The success of the British chanteuse's sophomore album, 21, helps boosts music sales in 2011.
Undoubtedly, 2011 was an unforgettable year for Adele. If all of the Grammy Awards and records she broke weren't enough of an indication, the Recording Industry Association of America recently announced that for the first time since 2004, total U.S. music sales increased and very likely, the overwhelming success of Adele's sophomore album, 21, played a huge role.
According to MTV News, overall U.S. album sales increased by 0.2 percent in 2011, which doesn't sound like much until you consider the steady, uninterrupted decline music sales have experienced throughout the last decade. Although physical sales are still down (by 7.7 percent) this year, the decrease in sales on the physical side were balanced out by a 9.2 percent rise on the digital side.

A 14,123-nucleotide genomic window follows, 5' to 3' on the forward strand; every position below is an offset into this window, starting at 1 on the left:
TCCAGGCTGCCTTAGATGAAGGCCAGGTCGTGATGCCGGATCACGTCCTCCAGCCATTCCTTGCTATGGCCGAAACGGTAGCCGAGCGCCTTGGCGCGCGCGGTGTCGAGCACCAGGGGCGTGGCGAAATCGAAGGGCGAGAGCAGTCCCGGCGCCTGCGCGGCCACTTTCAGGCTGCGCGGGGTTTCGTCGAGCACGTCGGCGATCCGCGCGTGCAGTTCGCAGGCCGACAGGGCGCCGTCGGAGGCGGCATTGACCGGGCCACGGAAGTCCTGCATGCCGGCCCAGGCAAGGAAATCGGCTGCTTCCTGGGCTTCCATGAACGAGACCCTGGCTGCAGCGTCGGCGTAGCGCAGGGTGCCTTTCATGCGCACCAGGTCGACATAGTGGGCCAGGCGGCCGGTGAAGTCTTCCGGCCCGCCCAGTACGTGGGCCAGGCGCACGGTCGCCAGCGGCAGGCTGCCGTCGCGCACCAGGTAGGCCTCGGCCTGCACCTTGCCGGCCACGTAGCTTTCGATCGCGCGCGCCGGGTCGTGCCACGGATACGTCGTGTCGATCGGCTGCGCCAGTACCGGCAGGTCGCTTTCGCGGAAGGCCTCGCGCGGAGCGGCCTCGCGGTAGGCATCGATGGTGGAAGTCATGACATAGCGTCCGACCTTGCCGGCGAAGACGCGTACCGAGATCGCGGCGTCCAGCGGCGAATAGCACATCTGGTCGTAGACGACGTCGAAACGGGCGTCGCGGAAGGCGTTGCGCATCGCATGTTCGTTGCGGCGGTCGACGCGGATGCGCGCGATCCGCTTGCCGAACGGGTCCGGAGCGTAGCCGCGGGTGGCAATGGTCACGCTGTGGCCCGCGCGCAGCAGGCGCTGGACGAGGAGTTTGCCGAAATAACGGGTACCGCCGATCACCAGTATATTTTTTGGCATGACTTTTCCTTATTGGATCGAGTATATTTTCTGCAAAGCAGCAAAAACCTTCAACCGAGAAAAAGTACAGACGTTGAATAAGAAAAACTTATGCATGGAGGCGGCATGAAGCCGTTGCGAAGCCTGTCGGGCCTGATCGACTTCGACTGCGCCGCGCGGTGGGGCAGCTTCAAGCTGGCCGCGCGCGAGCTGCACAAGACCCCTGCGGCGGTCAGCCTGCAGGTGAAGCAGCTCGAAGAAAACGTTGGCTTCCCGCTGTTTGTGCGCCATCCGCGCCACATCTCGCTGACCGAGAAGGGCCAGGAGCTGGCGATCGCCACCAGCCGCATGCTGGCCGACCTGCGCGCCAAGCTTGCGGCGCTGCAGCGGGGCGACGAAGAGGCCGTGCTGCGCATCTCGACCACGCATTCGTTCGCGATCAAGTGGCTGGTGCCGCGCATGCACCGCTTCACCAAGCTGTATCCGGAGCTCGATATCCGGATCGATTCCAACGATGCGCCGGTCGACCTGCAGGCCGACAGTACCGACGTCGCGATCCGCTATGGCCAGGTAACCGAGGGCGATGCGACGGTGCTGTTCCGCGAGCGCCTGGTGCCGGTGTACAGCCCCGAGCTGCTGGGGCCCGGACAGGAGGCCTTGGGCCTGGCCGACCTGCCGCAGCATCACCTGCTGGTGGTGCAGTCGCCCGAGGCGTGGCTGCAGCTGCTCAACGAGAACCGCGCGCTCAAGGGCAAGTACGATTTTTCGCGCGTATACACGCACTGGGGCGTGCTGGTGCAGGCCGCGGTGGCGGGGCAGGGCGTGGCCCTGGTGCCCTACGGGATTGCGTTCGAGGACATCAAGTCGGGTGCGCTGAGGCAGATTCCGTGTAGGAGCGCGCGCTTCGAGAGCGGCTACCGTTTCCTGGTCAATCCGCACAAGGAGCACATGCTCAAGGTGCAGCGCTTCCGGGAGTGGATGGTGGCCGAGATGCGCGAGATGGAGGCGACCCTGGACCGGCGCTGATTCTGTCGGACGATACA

Adele, who became the first artist to go double platinum on iTunes, undeniably had a hand in this overall increase, selling 8.8 million digital and physical copies of 21 in 2011 alone. Plus, her ubiquitous hit single "Rolling in the Deep" became the biggest-selling digital song in U.S. history by a female artist with 6.68 million copies sold.
This year's numbers appear to be promising for Adele as well, as her album, originally released on February 22, 2011, received a spike in sales following her big wins at the Grammys. The soul singer walked away with six trophies, including the coveted Album of the Year. The album sold 730,000 copies in the days following the ceremony, more than doubling its initial first week sales of 352,000.
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